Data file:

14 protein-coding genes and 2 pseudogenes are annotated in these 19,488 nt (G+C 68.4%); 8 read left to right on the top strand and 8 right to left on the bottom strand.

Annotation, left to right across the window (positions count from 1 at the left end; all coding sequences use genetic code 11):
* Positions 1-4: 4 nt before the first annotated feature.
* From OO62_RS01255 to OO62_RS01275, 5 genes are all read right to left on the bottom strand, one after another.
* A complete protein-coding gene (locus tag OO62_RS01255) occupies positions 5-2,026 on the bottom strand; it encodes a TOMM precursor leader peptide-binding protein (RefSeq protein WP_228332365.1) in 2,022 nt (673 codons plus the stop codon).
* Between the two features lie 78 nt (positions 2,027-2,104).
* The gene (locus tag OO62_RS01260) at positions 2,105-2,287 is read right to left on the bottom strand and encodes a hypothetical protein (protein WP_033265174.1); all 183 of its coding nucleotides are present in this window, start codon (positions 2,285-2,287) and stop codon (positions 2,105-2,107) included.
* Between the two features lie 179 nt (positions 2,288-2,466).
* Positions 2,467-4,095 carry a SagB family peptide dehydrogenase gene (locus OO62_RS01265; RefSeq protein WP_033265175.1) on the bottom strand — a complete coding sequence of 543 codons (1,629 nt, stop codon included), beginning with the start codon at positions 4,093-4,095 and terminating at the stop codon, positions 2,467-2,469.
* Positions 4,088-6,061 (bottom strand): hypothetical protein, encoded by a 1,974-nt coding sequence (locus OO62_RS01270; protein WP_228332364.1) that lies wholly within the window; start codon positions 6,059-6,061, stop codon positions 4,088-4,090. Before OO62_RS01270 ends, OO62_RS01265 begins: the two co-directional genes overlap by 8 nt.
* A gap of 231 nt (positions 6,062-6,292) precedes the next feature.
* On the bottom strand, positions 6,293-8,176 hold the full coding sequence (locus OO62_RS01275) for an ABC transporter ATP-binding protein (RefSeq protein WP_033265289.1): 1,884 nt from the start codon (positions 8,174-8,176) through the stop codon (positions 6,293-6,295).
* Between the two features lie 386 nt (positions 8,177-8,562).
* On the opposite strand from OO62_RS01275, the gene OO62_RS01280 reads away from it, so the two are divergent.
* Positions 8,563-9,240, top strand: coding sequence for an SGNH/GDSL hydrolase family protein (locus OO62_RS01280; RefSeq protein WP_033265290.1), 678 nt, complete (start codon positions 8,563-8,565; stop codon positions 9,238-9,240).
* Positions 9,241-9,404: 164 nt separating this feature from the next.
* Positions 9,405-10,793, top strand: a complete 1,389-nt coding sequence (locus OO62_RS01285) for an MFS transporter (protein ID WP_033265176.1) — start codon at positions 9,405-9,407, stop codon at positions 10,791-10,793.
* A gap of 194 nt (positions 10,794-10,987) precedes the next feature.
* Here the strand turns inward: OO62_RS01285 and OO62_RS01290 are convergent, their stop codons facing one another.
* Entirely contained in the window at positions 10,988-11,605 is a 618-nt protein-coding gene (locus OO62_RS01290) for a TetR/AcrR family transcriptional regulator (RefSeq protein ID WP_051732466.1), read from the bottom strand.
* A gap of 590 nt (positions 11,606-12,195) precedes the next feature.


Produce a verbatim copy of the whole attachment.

14 protein-coding genes and 2 pseudogenes are annotated in these 19,488 nt (G+C 68.4%); 8 read left to right on the top strand and 8 right to left on the bottom strand.

Annotation, left to right across the window (positions count from 1 at the left end; all coding sequences use genetic code 11):
* Positions 1-4: 4 nt before the first annotated feature.
* From OO62_RS01255 to OO62_RS01275, 5 genes are all read right to left on the bottom strand, one after another.
* A complete protein-coding gene (locus tag OO62_RS01255) occupies positions 5-2,026 on the bottom strand; it encodes a TOMM precursor leader peptide-binding protein (RefSeq protein WP_228332365.1) in 2,022 nt (673 codons plus the stop codon).
* Between the two features lie 78 nt (positions 2,027-2,104).
* The gene (locus tag OO62_RS01260) at positions 2,105-2,287 is read right to left on the bottom strand and encodes a hypothetical protein (protein WP_033265174.1); all 183 of its coding nucleotides are present in this window, start codon (positions 2,285-2,287) and stop codon (positions 2,105-2,107) included.
* Between the two features lie 179 nt (positions 2,288-2,466).
* Positions 2,467-4,095 carry a SagB family peptide dehydrogenase gene (locus OO62_RS01265; RefSeq protein WP_033265175.1) on the bottom strand — a complete coding sequence of 543 codons (1,629 nt, stop codon included), beginning with the start codon at positions 4,093-4,095 and terminating at the stop codon, positions 2,467-2,469.
* Positions 4,088-6,061 (bottom strand): hypothetical protein, encoded by a 1,974-nt coding sequence (locus OO62_RS01270; protein WP_228332364.1) that lies wholly within the window; start codon positions 6,059-6,061, stop codon positions 4,088-4,090. Before OO62_RS01270 ends, OO62_RS01265 begins: the two co-directional genes overlap by 8 nt.
* A gap of 231 nt (positions 6,062-6,292) precedes the next feature.
* On the bottom strand, positions 6,293-8,176 hold the full coding sequence (locus OO62_RS01275) for an ABC transporter ATP-binding protein (RefSeq protein WP_033265289.1): 1,884 nt from the start codon (positions 8,174-8,176) through the stop codon (positions 6,293-6,295).
* Between the two features lie 386 nt (positions 8,177-8,562).
* On the opposite strand from OO62_RS01275, the gene OO62_RS01280 reads away from it, so the two are divergent.
* Positions 8,563-9,240, top strand: coding sequence for an SGNH/GDSL hydrolase family protein (locus OO62_RS01280; RefSeq protein WP_033265290.1), 678 nt, complete (start codon positions 8,563-8,565; stop codon positions 9,238-9,240).
* Positions 9,241-9,404: 164 nt separating this feature from the next.
* Positions 9,405-10,793, top strand: a complete 1,389-nt coding sequence (locus OO62_RS01285) for an MFS transporter (protein ID WP_033265176.1) — start codon at positions 9,405-9,407, stop codon at positions 10,791-10,793.
* A gap of 194 nt (positions 10,794-10,987) precedes the next feature.
* Here the strand turns inward: OO62_RS01285 and OO62_RS01290 are convergent, their stop codons facing one another.
* Entirely contained in the window at positions 10,988-11,605 is a 618-nt protein-coding gene (locus OO62_RS01290) for a TetR/AcrR family transcriptional regulator (RefSeq protein ID WP_051732466.1), read from the bottom strand.
* A gap of 590 nt (positions 11,606-12,195) precedes the next feature.